A casino, also known as a gaming establishment or gambling hall, is a building or room where people play games of chance for money or other prizes. The games played are usually slot machines, table games (like blackjack and roulette), and poker. Some casinos also have entertainment shows. To bet in a casino, you must be of legal age and follow the rules and regulations set by the establishment.

Most states have laws regulating the operations of casinos. The first casinos were run by Native American tribes, but they have since been joined by commercial operators and state-licensed gaming facilities. The United States has the highest concentration of casinos in the world. The city of Las Vegas is well known for its casino industry, and the state of Nevada is the largest revenue producer for the sector.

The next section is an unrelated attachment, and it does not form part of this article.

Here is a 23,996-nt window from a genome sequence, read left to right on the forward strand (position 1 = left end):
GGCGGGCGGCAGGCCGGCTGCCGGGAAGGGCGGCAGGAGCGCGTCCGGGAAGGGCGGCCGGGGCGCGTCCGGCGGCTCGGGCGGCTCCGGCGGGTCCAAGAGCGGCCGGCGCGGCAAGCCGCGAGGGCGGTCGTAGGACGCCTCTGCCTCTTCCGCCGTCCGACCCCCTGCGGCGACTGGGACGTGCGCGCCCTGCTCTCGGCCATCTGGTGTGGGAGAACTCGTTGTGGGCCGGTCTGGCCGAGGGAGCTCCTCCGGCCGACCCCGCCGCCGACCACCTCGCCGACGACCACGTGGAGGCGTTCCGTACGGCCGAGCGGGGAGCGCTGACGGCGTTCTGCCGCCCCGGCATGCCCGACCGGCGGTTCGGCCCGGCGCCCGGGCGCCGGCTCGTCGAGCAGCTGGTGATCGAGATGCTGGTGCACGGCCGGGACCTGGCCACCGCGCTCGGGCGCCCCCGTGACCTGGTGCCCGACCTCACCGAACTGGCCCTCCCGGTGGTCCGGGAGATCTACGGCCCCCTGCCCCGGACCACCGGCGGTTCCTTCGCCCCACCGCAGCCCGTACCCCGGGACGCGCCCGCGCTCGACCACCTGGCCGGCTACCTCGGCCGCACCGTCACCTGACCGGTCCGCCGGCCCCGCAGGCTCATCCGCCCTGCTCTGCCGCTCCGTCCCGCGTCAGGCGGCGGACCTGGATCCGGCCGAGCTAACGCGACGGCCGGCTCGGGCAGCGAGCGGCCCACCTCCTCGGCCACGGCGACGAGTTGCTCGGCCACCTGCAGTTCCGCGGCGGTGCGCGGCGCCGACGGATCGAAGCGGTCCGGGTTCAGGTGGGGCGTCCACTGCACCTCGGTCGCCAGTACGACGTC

Although a small number of casinos are located in cities, most are in rural areas. Some are devoted to one game, such as bingo, while others offer a variety of games. Others focus on food, beverages, and entertainment.

Casinos rely on customer volume for profit, and they try to maximize customer satisfaction by providing incentives and rewards. During the 1970s, casinos in Las Vegas gave away free show tickets, discounted transportation, and cheap hotel rooms to encourage customers to gamble. More recently, casinos have become choosier and prefer to concentrate their investments on high rollers, whose bets can be in the tens of thousands of dollars.